The main issue is finding the most suitable potato variety, T&M sell these http://www.thompson-morgan.com/vegetables/vegetable-plants/all-vegetable-plants/tomtato/t47176TM but they don't say what variety, I think they have chosen one that suits their grafting production line rather than for yield/taste. T&M got bad reviews last year most people only got a couple of spuds after all that money and effort.

                  In NZ there is another company selling grafted TomTatoes using the variety Agria, but that isn't available in the UK.

                  Hence why I'm trying five different readily available potato varieties this year.
                   
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                  • DRB

                    DRB Gardener

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                    I'm interested in the grafting technique you use for a potato and tomato. The only methods I've tried in grafting is Tom to Tom and a few aubergine to tom. They have been simple top opposing grafts with same size stems. I have 6 pots with rootstock and scion growing side by side and when slightly larger will try side graft but no real idea of the healing process for this method. I assume you use similar technique for Pot/Tom graft? How do you heal also?
                     
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                    • JWK

                      JWK Gardener

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                      With tomatoes onto tomatoes I did the same as you, matching up the same size stems when both plants are quite small. With Tomatoes onto Potatoes I was using much bigger plants and that helped me as I'm not very dexterous. I tried a couple of techniques:

                      1) I had most success with a 45 deg cut on both then clamping them together with a grafting clip (this is not my photo - just one I found):
                      upload_2015-3-25_11-50-24.png

                      2) I had not much success with what i called the 'splice' method, this may not be it's proper name. Basically you grow both rootstock/Potato and scion alongside, cut off the rootstock/potato at an angle then make an upward slit in the scion. The scion keeps its roots until the graft has healed, use a grafting clip: (again not my picture):
                      upload_2015-3-25_11-51-14.png


                      I'll find some of my photos from last year to try and illustrate how I did it.
                       
                    • JWK

                      JWK Gardener

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                      From last year.

                      I forced the potatoes to get two or three nice long shoots, nipping out the smaller ones:
                      P5180095.JPG

                      Next is my attempt at the 'splice', i.e. potato shoot on left cut at an angle, the tomato on the right. The tomato keeps it's roots (only one or two of these actually 'took' I think the tomato just keeps growing from it's root and never healed, so when I finally severed the tomato from it's root it just died):
                      P5180097.JPG



                      Next are all my grafts done, I've used 2 or 3 clips per graft:

                      P5180101.JPG

                      Then kept cool and away from light (covered with newspaper) for 2 days, then the next 3 or 4 days gradually letting a bit of light and reducing misting:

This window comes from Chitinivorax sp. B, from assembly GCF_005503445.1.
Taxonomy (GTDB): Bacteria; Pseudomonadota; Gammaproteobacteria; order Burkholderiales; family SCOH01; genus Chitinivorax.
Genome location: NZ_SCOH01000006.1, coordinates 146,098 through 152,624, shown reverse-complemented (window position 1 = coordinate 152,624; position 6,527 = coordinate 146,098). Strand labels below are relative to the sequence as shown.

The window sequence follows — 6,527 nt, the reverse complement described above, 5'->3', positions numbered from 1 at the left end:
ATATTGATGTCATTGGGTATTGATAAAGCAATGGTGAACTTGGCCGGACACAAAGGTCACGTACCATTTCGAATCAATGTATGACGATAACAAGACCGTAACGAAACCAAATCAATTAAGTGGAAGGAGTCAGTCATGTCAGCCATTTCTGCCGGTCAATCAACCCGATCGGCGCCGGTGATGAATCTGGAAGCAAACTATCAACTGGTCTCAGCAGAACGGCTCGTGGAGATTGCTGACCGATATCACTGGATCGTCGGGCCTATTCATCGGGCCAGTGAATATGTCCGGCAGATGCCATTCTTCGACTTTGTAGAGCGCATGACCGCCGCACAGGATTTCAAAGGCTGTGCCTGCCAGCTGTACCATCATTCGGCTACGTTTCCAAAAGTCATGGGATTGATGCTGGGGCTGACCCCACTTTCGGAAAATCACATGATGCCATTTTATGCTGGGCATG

P5180104.JPG


                      Here is the graft healed nicely:
                      P5260118.JPG


                      Finally planted out in my greenhouse in 42L pots:
                      P6030079.JPG
                       
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                      • DRB

                        DRB Gardener

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                        So basically as with the way I do Toms. What may help for ease is silicon tubing for the grafting You can get it in various internal diameters. Cut a 1-1.5cm length and make a slit down it. It will hold the opposing grafts as you have done well and is a lot easier then the peg type clip for that type of graft. I note you initially keep them in the dark and 'cool' to heal the graft. What temp in your chamber? For toms I keep at 23c and pitch black with 95% humidity for first 48hr then gradually increase light slowly for 72hrs and then reduce humidity and further increase light. I keep them in the chamber about 8 days all together then 2-3 days in big plastic propagator lowering humidity back to normal (still no direct sunlight)

                        silicon clip.png

                        3.2mm bit of silicon tube with slit Good for bigger plants to graft if using 45 degree type of graft
                         
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                        • JWK

                          JWK Gardener

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                          I've got a few silicon tubes when I was grafting tomatoes, this photo from 2013:
                          IMG_7687.JPG


                          The tubes are too small for my TomTato stems, where did you get yours from?

                          My chamber was in an unheated room around 18C.
                           
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                          • Lolimac

                            Lolimac Guest

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                            This is great reading:ThankYou: both:dbgrtmb:

                            I got the tubing from the pet shop what they use in Aquariums :blue thumb: